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Local Afghan Americans Worried For Relatives Left Behind In Afghanistan

ORANGE COUNTY (CBSLA) - Local Afghan Americans living in Southern California are experiencing a range of emotions, from heartbreak to betrayal and survivor's guilt as the U.S. military withdrawals its forces from Afghanistan.

"I could've been one of those kids that was left behind," said Salmon Hossein, a San Juan Capistrano resident. "My sister, my family, my cousins, that could've been us and in any other context, it would have been us. So, we're heartbroken. We're confused why it seems like our foreign policy was so callous in the way we left in such a hurried rush.

Gulshan Yusufzai is the Executive Director of the Muslim American Society, a nonprofit that provides social services for the Middle Eastern community in Los Angeles. Her immediate family is out of Afghanistan, but her relatives remain in her embattled homeland.

"The majority of them would like to be out. Can they get out? Can we help them? There is no way and right now, the community is in deep depression and they are disappointed in many ways. At the same time, very sad, but most...I think what's hardest is there's no way to help them back home at this point," Yusufzai said.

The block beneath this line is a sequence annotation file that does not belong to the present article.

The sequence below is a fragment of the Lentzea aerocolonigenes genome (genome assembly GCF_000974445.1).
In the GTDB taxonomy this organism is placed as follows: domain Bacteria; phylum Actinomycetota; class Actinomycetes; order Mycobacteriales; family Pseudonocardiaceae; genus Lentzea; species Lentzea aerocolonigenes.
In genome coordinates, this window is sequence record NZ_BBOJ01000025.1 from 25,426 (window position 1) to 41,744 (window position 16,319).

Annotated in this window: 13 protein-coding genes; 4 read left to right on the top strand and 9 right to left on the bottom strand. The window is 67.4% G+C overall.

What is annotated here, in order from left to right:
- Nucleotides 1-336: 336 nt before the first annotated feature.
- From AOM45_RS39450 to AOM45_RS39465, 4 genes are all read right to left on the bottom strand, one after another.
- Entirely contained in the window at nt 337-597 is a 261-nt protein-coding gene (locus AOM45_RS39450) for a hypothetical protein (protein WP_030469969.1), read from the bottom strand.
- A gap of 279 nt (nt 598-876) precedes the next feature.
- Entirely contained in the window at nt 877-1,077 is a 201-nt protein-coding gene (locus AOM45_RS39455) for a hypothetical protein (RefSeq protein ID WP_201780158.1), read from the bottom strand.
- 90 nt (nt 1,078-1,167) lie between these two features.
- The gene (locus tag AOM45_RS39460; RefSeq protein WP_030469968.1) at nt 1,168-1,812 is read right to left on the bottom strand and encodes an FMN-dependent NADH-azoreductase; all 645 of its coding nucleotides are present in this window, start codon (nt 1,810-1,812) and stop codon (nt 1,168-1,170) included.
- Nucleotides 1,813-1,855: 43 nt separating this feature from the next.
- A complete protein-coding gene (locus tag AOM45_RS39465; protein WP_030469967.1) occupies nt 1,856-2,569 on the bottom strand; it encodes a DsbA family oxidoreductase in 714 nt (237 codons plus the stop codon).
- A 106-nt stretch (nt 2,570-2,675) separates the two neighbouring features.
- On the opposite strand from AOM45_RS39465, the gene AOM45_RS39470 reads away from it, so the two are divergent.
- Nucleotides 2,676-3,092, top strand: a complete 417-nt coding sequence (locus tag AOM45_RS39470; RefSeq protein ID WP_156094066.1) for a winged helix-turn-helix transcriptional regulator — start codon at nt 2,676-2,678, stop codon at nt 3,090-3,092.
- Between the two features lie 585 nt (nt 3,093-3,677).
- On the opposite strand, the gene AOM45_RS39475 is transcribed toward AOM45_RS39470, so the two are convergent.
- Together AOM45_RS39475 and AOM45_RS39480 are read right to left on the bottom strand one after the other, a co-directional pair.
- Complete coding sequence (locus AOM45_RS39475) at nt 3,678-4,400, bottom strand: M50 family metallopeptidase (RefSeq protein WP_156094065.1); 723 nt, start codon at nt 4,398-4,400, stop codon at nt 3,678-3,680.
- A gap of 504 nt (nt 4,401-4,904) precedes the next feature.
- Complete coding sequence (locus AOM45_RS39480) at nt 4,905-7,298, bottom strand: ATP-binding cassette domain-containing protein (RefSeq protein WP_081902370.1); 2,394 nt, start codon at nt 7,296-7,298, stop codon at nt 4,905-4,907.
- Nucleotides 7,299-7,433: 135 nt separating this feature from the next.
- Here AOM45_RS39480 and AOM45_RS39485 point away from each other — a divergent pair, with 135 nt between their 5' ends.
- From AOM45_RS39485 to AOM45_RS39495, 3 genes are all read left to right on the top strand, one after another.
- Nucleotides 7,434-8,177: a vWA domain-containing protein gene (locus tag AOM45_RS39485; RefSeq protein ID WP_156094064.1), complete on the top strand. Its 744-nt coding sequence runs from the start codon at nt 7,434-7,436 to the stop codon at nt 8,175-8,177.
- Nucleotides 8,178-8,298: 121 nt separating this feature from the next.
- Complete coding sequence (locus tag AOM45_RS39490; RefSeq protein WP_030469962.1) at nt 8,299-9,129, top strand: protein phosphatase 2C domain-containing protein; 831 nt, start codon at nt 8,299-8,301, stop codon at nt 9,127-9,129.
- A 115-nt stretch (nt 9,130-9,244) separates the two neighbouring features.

Mohammad Latif, who worked with U.S. forces on an Army base in Afghanistan is now reportedly in hiding, after delays in getting he and his family out of the country. (CBSLA)

Afghan security guard Mohammad Latifi helped U.S. forces on an Army base. Hossein's father, who lives in San Juan Capistrano and worked with the guard, had hoped that U.S. government would help to get Latif's family out. He fears delays have put them in serious jeopardy.

"And my dad was furious. He was angry. He was heartbroken. He said, 'Are you not watching the news? Can you not see that the tarmac is completely closed off? There are no planes going in. There are no planes going out. Now, you're trying to help?'" Hossein said.

The Latif family is now in hiding.

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